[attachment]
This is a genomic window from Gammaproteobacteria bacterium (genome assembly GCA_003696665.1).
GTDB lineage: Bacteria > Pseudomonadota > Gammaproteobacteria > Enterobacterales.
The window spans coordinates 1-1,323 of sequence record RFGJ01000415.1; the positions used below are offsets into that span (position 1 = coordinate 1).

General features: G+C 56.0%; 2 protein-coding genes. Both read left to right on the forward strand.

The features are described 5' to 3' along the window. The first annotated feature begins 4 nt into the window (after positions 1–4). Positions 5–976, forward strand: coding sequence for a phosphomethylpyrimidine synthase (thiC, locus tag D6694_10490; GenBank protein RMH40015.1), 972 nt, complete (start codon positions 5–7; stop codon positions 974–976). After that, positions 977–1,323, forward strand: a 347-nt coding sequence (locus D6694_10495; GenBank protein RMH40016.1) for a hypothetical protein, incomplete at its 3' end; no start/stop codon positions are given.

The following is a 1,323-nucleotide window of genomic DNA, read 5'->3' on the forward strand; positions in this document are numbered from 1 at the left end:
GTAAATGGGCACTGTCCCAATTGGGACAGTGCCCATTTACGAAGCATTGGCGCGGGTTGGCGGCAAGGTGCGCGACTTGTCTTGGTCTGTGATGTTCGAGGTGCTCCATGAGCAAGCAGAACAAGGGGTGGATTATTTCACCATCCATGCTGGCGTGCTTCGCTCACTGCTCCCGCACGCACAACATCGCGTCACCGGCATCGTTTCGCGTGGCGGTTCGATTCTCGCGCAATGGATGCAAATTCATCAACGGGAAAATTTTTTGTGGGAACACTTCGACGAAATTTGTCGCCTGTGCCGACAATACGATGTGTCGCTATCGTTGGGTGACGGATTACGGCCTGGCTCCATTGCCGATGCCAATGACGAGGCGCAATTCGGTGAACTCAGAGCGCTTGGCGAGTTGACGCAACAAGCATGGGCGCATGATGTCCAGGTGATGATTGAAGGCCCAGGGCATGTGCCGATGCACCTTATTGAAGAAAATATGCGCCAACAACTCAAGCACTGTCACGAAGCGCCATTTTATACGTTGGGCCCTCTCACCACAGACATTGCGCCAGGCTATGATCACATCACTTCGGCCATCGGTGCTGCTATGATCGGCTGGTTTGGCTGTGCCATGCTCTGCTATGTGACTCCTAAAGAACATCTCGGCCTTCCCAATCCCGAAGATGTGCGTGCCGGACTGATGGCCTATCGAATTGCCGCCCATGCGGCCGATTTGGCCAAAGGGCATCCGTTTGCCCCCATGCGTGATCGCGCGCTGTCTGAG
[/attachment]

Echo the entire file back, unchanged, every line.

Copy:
This is a genomic window from Gammaproteobacteria bacterium (genome assembly GCA_003696665.1).
GTDB lineage: Bacteria > Pseudomonadota > Gammaproteobacteria > Enterobacterales.
The window spans coordinates 1-1,323 of sequence record RFGJ01000415.1; the positions used below are offsets into that span (position 1 = coordinate 1).

General features: G+C 56.0%; 2 protein-coding genes. Both read left to right on the forward strand.

The features are described 5' to 3' along the window. The first annotated feature begins 4 nt into the window (after positions 1–4). Positions 5–976, forward strand: coding sequence for a phosphomethylpyrimidine synthase (thiC, locus tag D6694_10490; GenBank protein RMH40015.1), 972 nt, complete (start codon positions 5–7; stop codon positions 974–976). After that, positions 977–1,323, forward strand: a 347-nt coding sequence (locus D6694_10495; GenBank protein RMH40016.1) for a hypothetical protein, incomplete at its 3' end; no start/stop codon positions are given.

The following is a 1,323-nucleotide window of genomic DNA, read 5'->3' on the forward strand; positions in this document are numbered from 1 at the left end:
GTAAATGGGCACTGTCCCAATTGGGACAGTGCCCATTTACGAAGCATTGGCGCGGGTTGGCGGCAAGGTGCGCGACTTGTCTTGGTCTGTGATGTTCGAGGTGCTCCATGAGCAAGCAGAACAAGGGGTGGATTATTTCACCATCCATGCTGGCGTGCTTCGCTCACTGCTCCCGCACGCACAACATCGCGTCACCGGCATCGTTTCGCGTGGCGGTTCGATTCTCGCGCAATGGATGCAAATTCATCAACGGGAAAATTTTTTGTGGGAACACTTCGACGAAATTTGTCGCCTGTGCCGACAATACGATGTGTCGCTATCGTTGGGTGACGGATTACGGCCTGGCTCCATTGCCGATGCCAATGACGAGGCGCAATTCGGTGAACTCAGAGCGCTTGGCGAGTTGACGCAACAAGCATGGGCGCATGATGTCCAGGTGATGATTGAAGGCCCAGGGCATGTGCCGATGCACCTTATTGAAGAAAATATGCGCCAACAACTCAAGCACTGTCACGAAGCGCCATTTTATACGTTGGGCCCTCTCACCACAGACATTGCGCCAGGCTATGATCACATCACTTCGGCCATCGGTGCTGCTATGATCGGCTGGTTTGGCTGTGCCATGCTCTGCTATGTGACTCCTAAAGAACATCTCGGCCTTCCCAATCCCGAAGATGTGCGTGCCGGACTGATGGCCTATCGAATTGCCGCCCATGCGGCCGATTTGGCCAAAGGGCATCCGTTTGCCCCCATGCGTGATCGCGCGCTGTCTGAG